Pool Alkalinity Calculator: What to Add & How Much

Written by Michael Dean

calculating pool alkalinity

Trying to get your swimming pool alkalinity levels dialed in? No worries, I got your back. In order to find out how to raise or lower your pool’s total alkalinity, there are a few simple steps you need to take:

Total Alkalinity Basics

Total alkalinity is the measure of your pool’s sensitivity to pH change. Alkaline substances help keep your pH levels steady! If your alkaline levels are too low, it can cause pH bounce, which introduces a bunch of problems with your water chemistry like staining, ineffective chlorine, and a number of other problems. If it’s too high, it can be tough to get your pH levels to change much and also result in cloudy pool water, lower chlorine effectiveness, and lower defenses against algae and other bacteria. The ideal total alkalinity level is 80-120 ppm (parts per million).

First, Test Your Water Chemistry

Before you go add a bunch of chemicals to your pool water, you need to test your water to get accurate measurements of your current alkalinity level. Read my guide on testing your pool water with a testing kit to learn how to do it effectively.

Once you have your reading, you’ll know whether your alkalinity level is too high (above 120 ppm) or too low (below 80 ppm). To raise your alkalinity levels, you’ll add sodium bicarbonate (baking soda) to your pool water. To lower it, you’ll use muriatic acid or sodium bisulfate. I know what you’re thinking…baking soda? Yep, there are also other household products you can use to clean your pool.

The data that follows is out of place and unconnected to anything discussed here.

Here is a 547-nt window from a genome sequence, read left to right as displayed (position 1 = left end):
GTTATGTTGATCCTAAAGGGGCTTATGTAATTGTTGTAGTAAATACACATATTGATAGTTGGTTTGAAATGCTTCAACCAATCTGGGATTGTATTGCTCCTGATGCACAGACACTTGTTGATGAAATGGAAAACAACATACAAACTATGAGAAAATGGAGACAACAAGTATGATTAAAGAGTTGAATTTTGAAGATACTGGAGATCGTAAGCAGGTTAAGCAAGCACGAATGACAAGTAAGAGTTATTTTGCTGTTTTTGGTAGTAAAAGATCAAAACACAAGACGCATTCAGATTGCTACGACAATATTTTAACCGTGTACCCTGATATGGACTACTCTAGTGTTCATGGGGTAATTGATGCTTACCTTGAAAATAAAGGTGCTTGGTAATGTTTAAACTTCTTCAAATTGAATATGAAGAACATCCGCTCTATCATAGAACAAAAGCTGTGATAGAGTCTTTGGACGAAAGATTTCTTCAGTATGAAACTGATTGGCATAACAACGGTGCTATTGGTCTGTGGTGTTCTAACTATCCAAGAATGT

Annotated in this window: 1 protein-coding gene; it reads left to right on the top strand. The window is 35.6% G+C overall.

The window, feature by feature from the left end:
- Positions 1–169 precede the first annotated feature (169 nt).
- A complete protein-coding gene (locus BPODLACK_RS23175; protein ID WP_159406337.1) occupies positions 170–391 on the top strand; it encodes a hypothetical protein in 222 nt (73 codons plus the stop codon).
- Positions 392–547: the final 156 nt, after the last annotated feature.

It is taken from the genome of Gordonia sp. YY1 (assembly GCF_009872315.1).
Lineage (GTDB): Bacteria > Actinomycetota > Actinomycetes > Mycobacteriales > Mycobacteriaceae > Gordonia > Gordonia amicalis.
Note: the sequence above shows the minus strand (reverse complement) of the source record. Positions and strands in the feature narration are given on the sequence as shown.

Calculate Pool Volume

In order to know how much of either substance to dissolve in your pool, you need to first calculate your pool’s total water volume. Use my calculator below to figure it out.

Got the total volume? Let’s move on to the next step.

Calculate What Chemicals (And How Much) To Add

As I mentioned above, you either add baking soda or muriatic acid to raise or lower your pool’s total alkalinity level. Enter your total pool volume and total alkalinity reading (from your test) below to find out what and how much to add. I’ve already pre-filled the desired total alkalinity level to 100 ppm, but if you’re shooting for a lower or higher number inside the ideal range (80-120 ppm), feel free to adjust it. If your total alkalinity levels are too high, use the instructions that come with the muriatic acid you purchase to figure out how much to add, since concentration differs by brand.

All done! Need more help adding the right chemicals? Read my pool chemistry guides below to coach yourself up and let me know if you have any questions.

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